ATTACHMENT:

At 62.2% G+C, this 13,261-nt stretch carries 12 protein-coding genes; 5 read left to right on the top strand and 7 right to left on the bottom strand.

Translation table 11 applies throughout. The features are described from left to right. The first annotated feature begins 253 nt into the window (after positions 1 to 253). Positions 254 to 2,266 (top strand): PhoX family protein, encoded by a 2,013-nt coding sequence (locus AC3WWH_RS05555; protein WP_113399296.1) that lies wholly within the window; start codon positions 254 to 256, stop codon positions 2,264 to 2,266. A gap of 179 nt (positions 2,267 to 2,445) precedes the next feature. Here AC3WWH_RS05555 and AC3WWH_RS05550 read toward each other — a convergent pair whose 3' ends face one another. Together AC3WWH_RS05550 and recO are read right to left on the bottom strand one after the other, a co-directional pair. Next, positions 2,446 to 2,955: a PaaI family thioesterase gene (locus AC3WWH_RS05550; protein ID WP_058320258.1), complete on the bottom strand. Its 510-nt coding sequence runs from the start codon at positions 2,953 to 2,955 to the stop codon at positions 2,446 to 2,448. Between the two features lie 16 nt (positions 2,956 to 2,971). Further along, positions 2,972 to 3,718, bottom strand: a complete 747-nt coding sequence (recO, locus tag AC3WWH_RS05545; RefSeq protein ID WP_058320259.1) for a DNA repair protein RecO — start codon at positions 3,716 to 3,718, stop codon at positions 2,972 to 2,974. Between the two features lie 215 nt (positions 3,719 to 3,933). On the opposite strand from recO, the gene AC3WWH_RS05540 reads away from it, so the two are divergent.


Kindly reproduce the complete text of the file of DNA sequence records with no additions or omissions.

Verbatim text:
At 62.2% G+C, this 13,261-nt stretch carries 12 protein-coding genes; 5 read left to right on the top strand and 7 right to left on the bottom strand.

Translation table 11 applies throughout. The features are described from left to right. The first annotated feature begins 253 nt into the window (after positions 1 to 253). Positions 254 to 2,266 (top strand): PhoX family protein, encoded by a 2,013-nt coding sequence (locus AC3WWH_RS05555; protein WP_113399296.1) that lies wholly within the window; start codon positions 254 to 256, stop codon positions 2,264 to 2,266. A gap of 179 nt (positions 2,267 to 2,445) precedes the next feature. Here AC3WWH_RS05555 and AC3WWH_RS05550 read toward each other — a convergent pair whose 3' ends face one another. Together AC3WWH_RS05550 and recO are read right to left on the bottom strand one after the other, a co-directional pair. Next, positions 2,446 to 2,955: a PaaI family thioesterase gene (locus AC3WWH_RS05550; protein ID WP_058320258.1), complete on the bottom strand. Its 510-nt coding sequence runs from the start codon at positions 2,953 to 2,955 to the stop codon at positions 2,446 to 2,448. Between the two features lie 16 nt (positions 2,956 to 2,971). Further along, positions 2,972 to 3,718, bottom strand: a complete 747-nt coding sequence (recO, locus tag AC3WWH_RS05545; RefSeq protein ID WP_058320259.1) for a DNA repair protein RecO — start codon at positions 3,716 to 3,718, stop codon at positions 2,972 to 2,974. Between the two features lie 215 nt (positions 3,719 to 3,933). On the opposite strand from recO, the gene AC3WWH_RS05540 reads away from it, so the two are divergent.